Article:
Research Analysts. Hans Olav Hilsen Attribution Manager. Aurelie Barthere Principal Research Analyst. Paul Harwood Product Manager. Darren Lim Research Analyst. Javier Gonzalez Research Engineer. Greg Piekosz Community Manager. Louisa Choe Research Analyst. Martin Lee Data Journalist. Ed K Product Manager. Minh Phan Growth Team. Dave Liew Growth Team. Daniel Magowan Growth Team Lead. Sandra Leow Research Analyst. Yong Li Khoo Research Analyst. Beili Baraki Research Analyst.
Seth Zhuo Research Analyst. Daniel Khoo Research Analyst. Niklas Polk Resesarch Analyst. Jake Kennis Research Analyst. Join our Discord and get exclusive strategies I'm in. I look for real world usage in the form of adding value, fee generation or revenues for token holders. You could literally watch them building and growing the exchange to decide when is the right time to invest.
DeFi protocols can be valued based on a percentage of the total value locked, TVL. This is always transparent and relatively easy to find. Here are some sites that I use to monitor fee generation and TVL. There are a number of free and freemium websites that you can use to screen cryptocurrencies. The most widely used is CoinMarketCap which has some basic filters and sorting tools. Investing in anonymous teams and daos decentralised autonomous organisations is higher risk than investing in a project that has their teams Linkedin and Twitter profiles listed on their website.
One of the factors that needs to be taken into consideration with micro-cap projects is the chance of a rug pull. This is when the developers simply liquidate their holdings and disappear with any funds in the vault or liquidity pool sending the token price to zero. For investors there is a benefit to having a transparent team. LinkedIn is the obvious place to see a team members past work history.
You can also you Twitter to get a feel for how the person interacts with the community and what they have been thinking about. If you gain one bit of alpha from this article this is it. Go to the Github code repository for a project and click insights , then from the menu on the left click contributors.
This shows how much code has been committed and by who over the lifetime of a project. You can also then go on to each developers profile and see what code they are working on, previous projects and profile information.
How the team reacts to negative news is more important than the news itself in my opinion. Usually when something major and negative happens there will be an initial plunge or liquidation cascade followed by a bounce and then a slow decline as investors slowly sell off. Positive news can include partnerships, milestones and new exchange listings.
Most projects will publish a timeline which will include anticipated development and business events. The blockchain sector is probably the only place you can get billions of dollars invested into a platform called Pancake Swap. I still see a strong domain name and brand as a big plus for the long term prospects of a project. Tokenomics is the economy within a token ecosystem. It equates to what will drive demand for a token and how this balances the initial and ongoing token supply.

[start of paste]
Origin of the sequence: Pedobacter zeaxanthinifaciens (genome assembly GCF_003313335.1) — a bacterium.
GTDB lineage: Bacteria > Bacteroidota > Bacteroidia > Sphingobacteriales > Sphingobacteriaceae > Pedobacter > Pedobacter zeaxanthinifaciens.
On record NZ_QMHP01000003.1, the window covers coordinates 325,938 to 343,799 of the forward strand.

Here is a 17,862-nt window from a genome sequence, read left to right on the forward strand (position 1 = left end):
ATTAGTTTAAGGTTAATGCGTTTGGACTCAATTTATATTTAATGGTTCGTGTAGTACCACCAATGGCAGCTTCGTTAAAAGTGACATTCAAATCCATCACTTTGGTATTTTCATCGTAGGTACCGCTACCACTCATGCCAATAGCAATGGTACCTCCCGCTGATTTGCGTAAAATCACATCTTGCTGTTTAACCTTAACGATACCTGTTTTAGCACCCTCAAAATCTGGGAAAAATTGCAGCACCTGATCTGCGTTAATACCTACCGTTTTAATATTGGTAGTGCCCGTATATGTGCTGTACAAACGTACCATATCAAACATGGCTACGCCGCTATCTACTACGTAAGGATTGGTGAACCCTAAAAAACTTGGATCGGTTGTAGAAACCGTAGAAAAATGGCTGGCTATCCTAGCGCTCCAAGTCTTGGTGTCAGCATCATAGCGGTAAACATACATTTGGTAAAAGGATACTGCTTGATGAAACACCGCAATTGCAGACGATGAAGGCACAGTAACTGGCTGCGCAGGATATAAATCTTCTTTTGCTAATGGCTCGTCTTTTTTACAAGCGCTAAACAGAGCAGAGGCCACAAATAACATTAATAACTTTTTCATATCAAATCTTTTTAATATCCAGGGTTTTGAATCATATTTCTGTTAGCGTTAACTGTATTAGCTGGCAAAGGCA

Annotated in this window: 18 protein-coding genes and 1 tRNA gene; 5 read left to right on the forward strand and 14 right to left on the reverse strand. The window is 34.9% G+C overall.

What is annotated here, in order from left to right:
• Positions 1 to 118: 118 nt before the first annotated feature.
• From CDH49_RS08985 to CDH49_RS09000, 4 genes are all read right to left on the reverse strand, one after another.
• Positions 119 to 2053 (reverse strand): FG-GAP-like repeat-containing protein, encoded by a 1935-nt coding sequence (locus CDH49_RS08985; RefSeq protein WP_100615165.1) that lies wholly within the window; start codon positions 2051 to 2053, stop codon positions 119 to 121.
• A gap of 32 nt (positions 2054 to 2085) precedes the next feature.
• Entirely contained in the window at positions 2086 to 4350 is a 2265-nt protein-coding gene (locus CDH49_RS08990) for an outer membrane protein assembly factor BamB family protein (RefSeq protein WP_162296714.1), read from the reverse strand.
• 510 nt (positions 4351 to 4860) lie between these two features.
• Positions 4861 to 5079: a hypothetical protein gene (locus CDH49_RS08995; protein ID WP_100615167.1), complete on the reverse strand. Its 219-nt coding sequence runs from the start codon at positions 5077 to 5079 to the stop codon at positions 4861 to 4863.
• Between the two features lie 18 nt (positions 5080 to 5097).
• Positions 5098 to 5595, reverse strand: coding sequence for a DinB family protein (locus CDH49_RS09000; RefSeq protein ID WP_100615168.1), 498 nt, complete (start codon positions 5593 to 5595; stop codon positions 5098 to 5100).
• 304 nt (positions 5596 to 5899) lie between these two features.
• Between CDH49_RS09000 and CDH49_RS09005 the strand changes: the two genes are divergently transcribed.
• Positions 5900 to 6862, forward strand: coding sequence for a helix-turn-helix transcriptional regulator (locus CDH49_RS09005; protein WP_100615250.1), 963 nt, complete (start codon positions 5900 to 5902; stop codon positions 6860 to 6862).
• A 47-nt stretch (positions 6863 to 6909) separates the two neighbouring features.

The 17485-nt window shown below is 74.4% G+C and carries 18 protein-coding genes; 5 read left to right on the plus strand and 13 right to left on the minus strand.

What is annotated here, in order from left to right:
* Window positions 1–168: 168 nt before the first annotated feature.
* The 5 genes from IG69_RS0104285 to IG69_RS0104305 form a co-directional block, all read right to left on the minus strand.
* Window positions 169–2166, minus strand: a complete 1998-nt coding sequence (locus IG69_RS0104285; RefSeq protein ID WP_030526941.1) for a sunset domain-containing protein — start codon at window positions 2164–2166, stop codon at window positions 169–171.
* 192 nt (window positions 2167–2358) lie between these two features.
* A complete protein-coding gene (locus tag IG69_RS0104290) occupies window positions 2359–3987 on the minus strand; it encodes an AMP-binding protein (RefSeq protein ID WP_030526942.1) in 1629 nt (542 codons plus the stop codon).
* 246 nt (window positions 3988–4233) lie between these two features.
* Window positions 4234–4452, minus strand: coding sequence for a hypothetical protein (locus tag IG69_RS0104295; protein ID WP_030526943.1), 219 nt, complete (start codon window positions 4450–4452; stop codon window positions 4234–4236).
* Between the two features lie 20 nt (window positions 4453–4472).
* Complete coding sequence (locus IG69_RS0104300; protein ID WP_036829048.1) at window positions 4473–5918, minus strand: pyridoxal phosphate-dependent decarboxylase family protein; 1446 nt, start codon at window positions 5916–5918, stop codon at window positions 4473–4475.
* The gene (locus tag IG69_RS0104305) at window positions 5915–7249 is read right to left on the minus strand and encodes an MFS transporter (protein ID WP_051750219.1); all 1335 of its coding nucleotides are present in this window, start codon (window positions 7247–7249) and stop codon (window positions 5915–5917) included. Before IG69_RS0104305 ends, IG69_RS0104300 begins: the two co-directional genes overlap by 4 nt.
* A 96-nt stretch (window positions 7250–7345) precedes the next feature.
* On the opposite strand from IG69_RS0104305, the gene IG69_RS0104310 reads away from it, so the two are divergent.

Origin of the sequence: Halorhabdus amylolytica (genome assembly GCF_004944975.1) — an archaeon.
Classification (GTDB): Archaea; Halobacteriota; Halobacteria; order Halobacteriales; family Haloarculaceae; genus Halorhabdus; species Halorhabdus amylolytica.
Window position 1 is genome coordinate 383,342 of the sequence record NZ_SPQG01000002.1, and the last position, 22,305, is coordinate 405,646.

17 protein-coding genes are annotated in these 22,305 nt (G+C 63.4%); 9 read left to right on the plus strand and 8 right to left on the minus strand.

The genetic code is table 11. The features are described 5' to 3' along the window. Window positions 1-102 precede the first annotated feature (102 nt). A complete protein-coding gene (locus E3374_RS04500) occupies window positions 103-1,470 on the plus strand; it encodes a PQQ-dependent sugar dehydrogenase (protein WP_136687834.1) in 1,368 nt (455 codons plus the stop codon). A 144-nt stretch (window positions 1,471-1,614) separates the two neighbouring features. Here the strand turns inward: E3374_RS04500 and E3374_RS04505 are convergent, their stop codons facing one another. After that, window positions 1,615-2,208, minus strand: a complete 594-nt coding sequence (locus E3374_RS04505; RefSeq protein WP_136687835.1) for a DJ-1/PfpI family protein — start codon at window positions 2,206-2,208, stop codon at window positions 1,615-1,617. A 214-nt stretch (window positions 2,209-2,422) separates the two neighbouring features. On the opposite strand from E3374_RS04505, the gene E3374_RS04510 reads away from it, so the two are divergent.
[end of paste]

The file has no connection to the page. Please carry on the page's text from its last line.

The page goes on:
If a token provides utility or is burnt using protocol fees then this will increase demand beyond just investor interest. Governance tokens with no burn mechanism are an example where there is no value proposal other than a voting mechanism on protocol changes. This is how many tokens were distributed at launch. This is often quoted as a valuation metric for a project.
Staking rewards and incentives are often used to bootstrap liquidity in the early stages of most DeFi projects. A fixed supply of tokens will be distributed to investors that stake liquidity provider LP tokens. This incentivises the growth of the liquidity pool and encourages yield farmers to buy tokens to stake. For ERC20 tokens we can use a block explorer like etherscan to see the token distribution. Generally more users with less tokens per wallet is beneficial as it means less risk of a single whale dumping their holdings.
On launch almost all demand will come from speculative investment and traders. This acts as a voting mechanism where the market projects their assessment of the best projects. Later token utility and internal usage can greatly affect the demand on exchange and ultimately price. Crypto projects will usually publish a whitepaper which will often have a page on tokenomics and how the team intends to create demand on exchange.
Assessing the viability and real world usage is key to quantifying likely demand. In the short and mid-term investor sentiment is still the key driver of supply and demand on exchange. Mr Market tends to overreact to both positive and negative news flow and then correct itself as participants rebalance and adjust.
We can borrow frameworks from venture capital investors and apply it to crypto markets. Investments have a long time horizon as their exit opportunity may not come for years. Deal flow is critical for early stage investors in crypto markets as much as it is in traditional markets. That might be signing up and contributing at hackathons or automating a weekly report on the traction of defi protocols.
The best deals and opportunities might not be available at a single moment in time and finding a way to have constant access to deal flow is critical to success.
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